Looking for a foreclosure or REO property in ?
What's an REO?
REO's or Real Estate Owned are homes that have been through foreclosure and are currently held by the bank or mortgage company. This is unlike real estate up for foreclosure auction. If you buy a property during a foreclosure sale, you must pay at least the loan balance plus any interest and other fees amassed during the foreclosure process. The buyer must also be prepared to pay with cash in hand. And on top of all that, you'll accept the property completely as is. That could consist of standing liens and even current residents that may require expulsion.
A REO, by contrast, is a much cleaner and attractive option. The REO property did not find a buyer during foreclosure auction. Now the lender owns it. The bank will deal with the removal of tax liens, evict occupants if needed and generally prepare for the issuance of a title insurance policy to the buyer at closing. Take notice that REOs may be exempt from normal disclosure requirements. In California, for example, banks are not required to give a Transfer Disclosure Statement, a document that typically requires sellers to disclose any defects they are informed of.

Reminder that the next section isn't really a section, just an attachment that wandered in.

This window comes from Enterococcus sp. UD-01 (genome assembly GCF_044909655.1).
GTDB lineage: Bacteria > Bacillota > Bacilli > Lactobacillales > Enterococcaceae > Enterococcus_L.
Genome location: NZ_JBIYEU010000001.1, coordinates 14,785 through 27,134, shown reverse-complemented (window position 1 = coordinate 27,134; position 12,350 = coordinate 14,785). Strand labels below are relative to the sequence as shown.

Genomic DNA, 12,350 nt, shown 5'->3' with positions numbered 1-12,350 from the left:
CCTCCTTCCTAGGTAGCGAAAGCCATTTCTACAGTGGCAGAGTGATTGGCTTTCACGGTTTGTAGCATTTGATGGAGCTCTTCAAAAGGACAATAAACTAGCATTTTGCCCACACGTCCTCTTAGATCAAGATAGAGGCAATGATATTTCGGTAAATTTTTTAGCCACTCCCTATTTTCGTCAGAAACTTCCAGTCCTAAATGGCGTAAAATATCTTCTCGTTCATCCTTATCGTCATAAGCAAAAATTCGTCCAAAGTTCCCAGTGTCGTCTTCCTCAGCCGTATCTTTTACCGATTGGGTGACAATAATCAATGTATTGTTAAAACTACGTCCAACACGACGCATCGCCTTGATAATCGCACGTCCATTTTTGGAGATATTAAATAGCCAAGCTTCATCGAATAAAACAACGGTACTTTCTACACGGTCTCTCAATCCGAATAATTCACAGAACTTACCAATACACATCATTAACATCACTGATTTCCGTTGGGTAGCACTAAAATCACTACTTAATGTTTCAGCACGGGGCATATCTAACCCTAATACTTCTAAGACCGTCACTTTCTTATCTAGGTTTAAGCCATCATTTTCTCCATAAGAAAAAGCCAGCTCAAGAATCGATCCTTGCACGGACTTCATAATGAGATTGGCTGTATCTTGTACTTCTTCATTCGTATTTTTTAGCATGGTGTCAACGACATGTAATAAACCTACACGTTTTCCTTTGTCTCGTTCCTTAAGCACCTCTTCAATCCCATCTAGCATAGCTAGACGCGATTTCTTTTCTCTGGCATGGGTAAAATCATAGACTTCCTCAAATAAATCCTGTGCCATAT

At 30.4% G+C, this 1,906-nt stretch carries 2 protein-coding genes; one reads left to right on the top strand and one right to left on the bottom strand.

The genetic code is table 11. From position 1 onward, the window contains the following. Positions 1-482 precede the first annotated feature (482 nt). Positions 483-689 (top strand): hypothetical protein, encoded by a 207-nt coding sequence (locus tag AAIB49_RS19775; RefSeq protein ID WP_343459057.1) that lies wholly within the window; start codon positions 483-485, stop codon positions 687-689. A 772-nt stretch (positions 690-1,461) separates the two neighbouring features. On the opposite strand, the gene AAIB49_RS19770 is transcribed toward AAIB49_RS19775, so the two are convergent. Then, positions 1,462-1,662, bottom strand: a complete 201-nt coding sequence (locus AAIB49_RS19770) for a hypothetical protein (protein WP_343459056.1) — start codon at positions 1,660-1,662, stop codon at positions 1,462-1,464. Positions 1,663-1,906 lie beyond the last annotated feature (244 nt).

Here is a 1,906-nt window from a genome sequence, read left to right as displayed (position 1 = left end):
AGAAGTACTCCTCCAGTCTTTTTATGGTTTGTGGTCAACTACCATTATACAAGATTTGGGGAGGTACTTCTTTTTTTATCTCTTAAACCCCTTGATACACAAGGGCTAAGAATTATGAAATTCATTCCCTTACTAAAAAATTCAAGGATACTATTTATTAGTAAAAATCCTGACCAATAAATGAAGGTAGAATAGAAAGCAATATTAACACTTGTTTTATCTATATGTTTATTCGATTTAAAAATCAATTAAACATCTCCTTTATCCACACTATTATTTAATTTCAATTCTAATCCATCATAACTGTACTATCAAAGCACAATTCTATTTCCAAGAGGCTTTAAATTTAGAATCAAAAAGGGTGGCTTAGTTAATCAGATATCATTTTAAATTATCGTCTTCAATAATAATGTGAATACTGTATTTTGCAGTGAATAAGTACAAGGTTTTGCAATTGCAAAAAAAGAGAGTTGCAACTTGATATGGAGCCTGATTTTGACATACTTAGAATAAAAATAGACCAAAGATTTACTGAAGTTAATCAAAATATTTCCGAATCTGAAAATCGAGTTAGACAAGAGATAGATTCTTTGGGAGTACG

Is an REO in Cape Coral a bargain?
It's sometimes assumed that any REO must be a steal and an chance for easy money. This isn't necessarily true. You have to be very careful about buying a REO if your intent is make money. While it's true that the bank is often anxious to sell it promptly, they are also strongly encouraged to get as much as they can for it. When contemplating the value of a REO, you need to look closely at comparable sales in the neighborhood and be sure to take into account the time and cost of any repairs or remodeling needed to prepare the house for resale. It is possible to find REOs with money-making potential, and many people do very well buying foreclosures. But there are also many REO's that are not good buys and may not be money makers.
Ready to make an offer?
Most lenders have a REO department that you'll work with when buying a REO property from them. Normally the REO department will use a listing agent to get their REO properties listed on the local MLS. Before making your offer, you'll want to contact either the listing agent or REO department at the bank and find out as much as you can about what they know about the condition of the property and what their process is for accepting offers. Since banks most commonly sell REO properties "as is", you may want to include an inspection contingency in your offer that gives you time to check for unknown damage and cancel the offer if you find it.
As with making any offer on real estate, your offer may be more attractive if you can include documentation of your ability to pay, such as a pre-approval letter from a lender. Once you've presented your offer, you can expect the bank to respond with a counter offer. From there it will be up to you to decide whether to accept their counter, or make another counter offer. Realize, you'll be working with a process that generally involves multiple people at the bank, and they don't work evenings or weekends. It's quite common for the process of offers and counter offers to take days or even weeks.